Today we leave Ecuador; our international zarpe is in hand. There are a couple of other things that have happened here that should be added to our letter sent earlier this week to complete the picture of our experiences in Ecuador this year. The first thing that happened was that after 90 days in Ecuador and our refit incomplete (we were without chainplates), Immigration in Ecuador declined to renew our tourist visas. They told us to leave the following day and were unmoved that our boat was not fit to go to sea. Nor would they explain the rationale for their decision. Unfortunately, three separate Migracion Officers (they are Policia Nacional here) gave us three separate indications as to when we would be allowed back into the country (a weekend, three months, six months). We spent two days in Guayaquil trying to resolve this, had magnificent interpretation help from Marisol Stewart (wife of George of Stewart Yates y Servicios) and even got the opinion of an immigration lawyer (also facilitated by Marisol). The advice offered by the lawyer was that Migracion was wrong but to fight it would cost a lot of money. Not wishing to be separated from our boat in a country going through turmoil, we chose to stay illegally in the country for 31 days. Friday we paid fines totaling $400 (are now legal again) and were given three days to leave. We did not report this previously because we were not sure what fines we would face. We thought being illegal was the worst possible thing imaginable until Aduana (Customs) weighed in this week. Wednesday June 25, at around suppertime, a Puerto Lucia lancha arrived at Carina and whisked Philip away to a meeting with our agent and Puerto Lucia manager, Galo Ortiz. The reason was that Customs (Aduana) was threatening to impose a fine of 10% of the value of our vessel because Carina has been in Ecuador for over 90 days. We went on record as absolutely refusing to pay anything and after the tenacious intervention Señor Ortiz and Roque Proaño Párraga, our agent, Aduana signed our zarpe paperwork the following day but indicated other boats here would not be immune from this new "law". Puerto Lucia, maintains, as do their lawyers who are now involved, that there is no legal basis for Aduana's claim. And since Aduana refused to issue a factura (bill) for the money they were requesting, it does appear that this may simply be an illegal attempt to extract more money from cruisers visiting Ecuador. Boats here that haven't yet been in Ecuador for 90 days are being asked to renew Customs paperwork. They are not being asked for a fee at this time. We do not know if this situation is limited to the port of La Libertad/Salinas. It's been an interesting stay here in Ecuador in 2007, and though we'll be missing many cruiser and Ecuadorian friends, and the opportunity to explore more Andean villages, we are looking forward to hoisting sail and heading for the high seas.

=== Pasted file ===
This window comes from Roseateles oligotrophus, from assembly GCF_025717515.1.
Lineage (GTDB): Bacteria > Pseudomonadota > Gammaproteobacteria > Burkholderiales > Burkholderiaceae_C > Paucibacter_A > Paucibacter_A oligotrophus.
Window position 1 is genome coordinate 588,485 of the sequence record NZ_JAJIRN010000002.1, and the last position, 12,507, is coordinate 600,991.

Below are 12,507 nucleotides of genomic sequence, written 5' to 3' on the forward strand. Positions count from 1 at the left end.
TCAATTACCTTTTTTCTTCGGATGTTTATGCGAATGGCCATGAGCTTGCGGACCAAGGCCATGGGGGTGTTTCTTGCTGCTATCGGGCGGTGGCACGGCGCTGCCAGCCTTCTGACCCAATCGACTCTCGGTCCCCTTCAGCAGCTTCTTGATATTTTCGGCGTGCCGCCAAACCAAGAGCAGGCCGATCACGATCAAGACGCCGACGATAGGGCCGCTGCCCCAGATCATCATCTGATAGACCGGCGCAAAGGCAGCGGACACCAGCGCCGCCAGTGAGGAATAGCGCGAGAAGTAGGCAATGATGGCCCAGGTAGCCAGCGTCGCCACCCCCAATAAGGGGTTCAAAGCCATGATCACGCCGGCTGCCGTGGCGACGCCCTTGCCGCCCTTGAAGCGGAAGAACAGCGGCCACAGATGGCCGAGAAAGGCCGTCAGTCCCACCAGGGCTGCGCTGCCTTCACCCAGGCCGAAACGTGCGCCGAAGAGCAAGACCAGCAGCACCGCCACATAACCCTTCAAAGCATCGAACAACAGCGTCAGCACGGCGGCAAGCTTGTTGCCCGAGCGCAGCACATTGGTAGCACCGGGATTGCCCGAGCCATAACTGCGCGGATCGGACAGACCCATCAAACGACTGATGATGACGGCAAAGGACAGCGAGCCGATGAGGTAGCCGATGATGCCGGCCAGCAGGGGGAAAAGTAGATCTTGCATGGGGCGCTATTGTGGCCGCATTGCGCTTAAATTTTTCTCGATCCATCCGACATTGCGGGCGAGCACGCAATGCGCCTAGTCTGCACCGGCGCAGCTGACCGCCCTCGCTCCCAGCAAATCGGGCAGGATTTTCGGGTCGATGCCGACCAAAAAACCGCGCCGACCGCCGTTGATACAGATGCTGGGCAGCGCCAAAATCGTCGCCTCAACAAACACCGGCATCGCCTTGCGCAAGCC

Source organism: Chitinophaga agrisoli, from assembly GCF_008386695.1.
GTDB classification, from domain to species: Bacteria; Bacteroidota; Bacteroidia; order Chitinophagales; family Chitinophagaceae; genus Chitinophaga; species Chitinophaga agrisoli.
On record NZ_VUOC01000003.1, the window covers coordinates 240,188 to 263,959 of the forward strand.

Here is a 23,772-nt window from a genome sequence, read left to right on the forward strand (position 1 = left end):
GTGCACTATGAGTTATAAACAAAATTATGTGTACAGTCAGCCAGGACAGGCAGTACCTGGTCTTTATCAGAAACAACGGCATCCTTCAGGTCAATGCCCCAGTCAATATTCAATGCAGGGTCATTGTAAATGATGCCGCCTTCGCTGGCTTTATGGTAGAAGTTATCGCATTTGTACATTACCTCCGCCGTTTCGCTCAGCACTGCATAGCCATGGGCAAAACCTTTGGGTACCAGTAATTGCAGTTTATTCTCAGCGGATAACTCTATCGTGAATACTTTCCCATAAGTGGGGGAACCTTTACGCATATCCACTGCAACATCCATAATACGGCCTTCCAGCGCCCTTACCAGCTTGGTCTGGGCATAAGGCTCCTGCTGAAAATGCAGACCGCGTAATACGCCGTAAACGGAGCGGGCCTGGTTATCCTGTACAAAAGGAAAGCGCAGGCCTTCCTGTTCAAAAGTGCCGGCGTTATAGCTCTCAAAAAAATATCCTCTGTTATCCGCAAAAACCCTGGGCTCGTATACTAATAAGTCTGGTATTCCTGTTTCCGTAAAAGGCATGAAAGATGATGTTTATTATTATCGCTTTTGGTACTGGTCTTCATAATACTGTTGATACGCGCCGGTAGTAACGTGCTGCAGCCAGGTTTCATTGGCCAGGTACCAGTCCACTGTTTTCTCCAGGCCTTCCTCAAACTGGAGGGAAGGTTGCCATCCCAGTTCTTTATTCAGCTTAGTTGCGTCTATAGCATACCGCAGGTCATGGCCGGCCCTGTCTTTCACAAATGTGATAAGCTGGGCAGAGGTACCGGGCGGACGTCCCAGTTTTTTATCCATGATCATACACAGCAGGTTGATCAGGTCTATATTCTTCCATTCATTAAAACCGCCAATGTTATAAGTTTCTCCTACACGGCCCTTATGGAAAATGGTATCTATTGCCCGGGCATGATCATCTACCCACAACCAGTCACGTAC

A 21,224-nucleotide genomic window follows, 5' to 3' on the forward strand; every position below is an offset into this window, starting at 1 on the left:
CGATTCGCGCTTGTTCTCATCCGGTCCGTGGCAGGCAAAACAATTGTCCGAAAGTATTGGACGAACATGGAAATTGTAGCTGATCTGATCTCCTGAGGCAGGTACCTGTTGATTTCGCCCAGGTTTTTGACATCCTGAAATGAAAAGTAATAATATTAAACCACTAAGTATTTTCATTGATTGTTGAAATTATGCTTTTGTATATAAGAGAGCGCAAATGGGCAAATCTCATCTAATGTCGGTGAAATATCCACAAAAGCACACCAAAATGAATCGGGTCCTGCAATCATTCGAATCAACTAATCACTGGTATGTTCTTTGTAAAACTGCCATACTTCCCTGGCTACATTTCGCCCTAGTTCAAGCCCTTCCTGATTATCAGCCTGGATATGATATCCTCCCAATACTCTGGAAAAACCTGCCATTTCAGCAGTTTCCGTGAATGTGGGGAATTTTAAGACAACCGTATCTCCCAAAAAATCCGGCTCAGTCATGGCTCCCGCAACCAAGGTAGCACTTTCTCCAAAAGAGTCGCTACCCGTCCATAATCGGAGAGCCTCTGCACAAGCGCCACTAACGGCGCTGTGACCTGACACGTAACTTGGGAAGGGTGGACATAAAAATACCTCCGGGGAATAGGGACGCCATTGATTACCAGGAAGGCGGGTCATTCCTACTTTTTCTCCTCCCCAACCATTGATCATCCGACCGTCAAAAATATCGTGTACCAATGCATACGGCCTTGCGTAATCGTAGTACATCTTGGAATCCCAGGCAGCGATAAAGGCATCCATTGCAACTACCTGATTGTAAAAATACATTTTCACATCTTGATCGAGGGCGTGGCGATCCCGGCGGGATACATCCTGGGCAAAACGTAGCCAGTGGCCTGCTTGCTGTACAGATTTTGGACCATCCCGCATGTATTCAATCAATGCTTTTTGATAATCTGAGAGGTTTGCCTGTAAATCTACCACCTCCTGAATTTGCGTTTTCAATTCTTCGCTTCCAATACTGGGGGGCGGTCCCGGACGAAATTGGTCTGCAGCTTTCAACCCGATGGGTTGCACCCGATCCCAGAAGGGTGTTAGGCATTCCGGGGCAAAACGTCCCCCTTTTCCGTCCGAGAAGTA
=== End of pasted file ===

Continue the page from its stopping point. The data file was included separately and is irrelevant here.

Friday, July 27, 2007

Bahía de Caráquez, Ecuador, Wednesday, July 25, 2007

One of our main pastimes aboard Vilisar is reading. In fact, while many cruisers are off climbing mountains, scuba-diving, hang-gliding or otherwise up to various hardy physical activities, Kathleen and I are usually to be found each with a book in hand. So, while the others appear to be on a round-the-world sports meet, Vilisar’s crew appears to be on an extended reading tour.

Most ports-of-call for yachts have some sort of book exchange. While mostly these exchanges are a jumble of books and magazines in some unneeded corner of the marina complex, in some places some kindly person has actually organized them into some semblance of a lending or exchange library. I remember the one at the Club de Cruceros in La Paz, Mexico, with fondness: the three sides of the square room lined with shelves and the books neatly classed by types. With no trouble at all you could avoid the romance novels, which to be frank make up the bulk of such book exchanges, and get straight to the historical, biographical, politics and economics that I like. Sometimes too you will even find back numbers of Harpers or The New Yorker.

Every once in a while you find a gem. Of course, not many of the books are the latest creaming of the best-seller lists. But you will find enough to keep you going. We stock up for long voyages. And, as you might expect, you find lots of sailing-related books: how-to books on rigging, boat construction, navigation, sail-making, cooking at sea, etc. Included in this category are also cruising guides (usually somewhat out of date and for cruising grounds that you too have just recently left astern), marine charts and tourist guides for faraway countries.

Soon after I moved aboard Vilisar in August 2001 I also resolved to follow the wine-drinking maxim of a German acquaintance of mine. I don’t recall anymore who it was, but he said that he drinks the best wines he could afford. “Life’s too short for plonk!” was his motto. He was a lot younger at the time than I am now. So I resolved to avoid reading literary plonk. Even when I am reading something lighter between two heavies, I try to tuck into something well written. Scott Turow, for example, rather than some finger-exercise, murder-mystery fluff.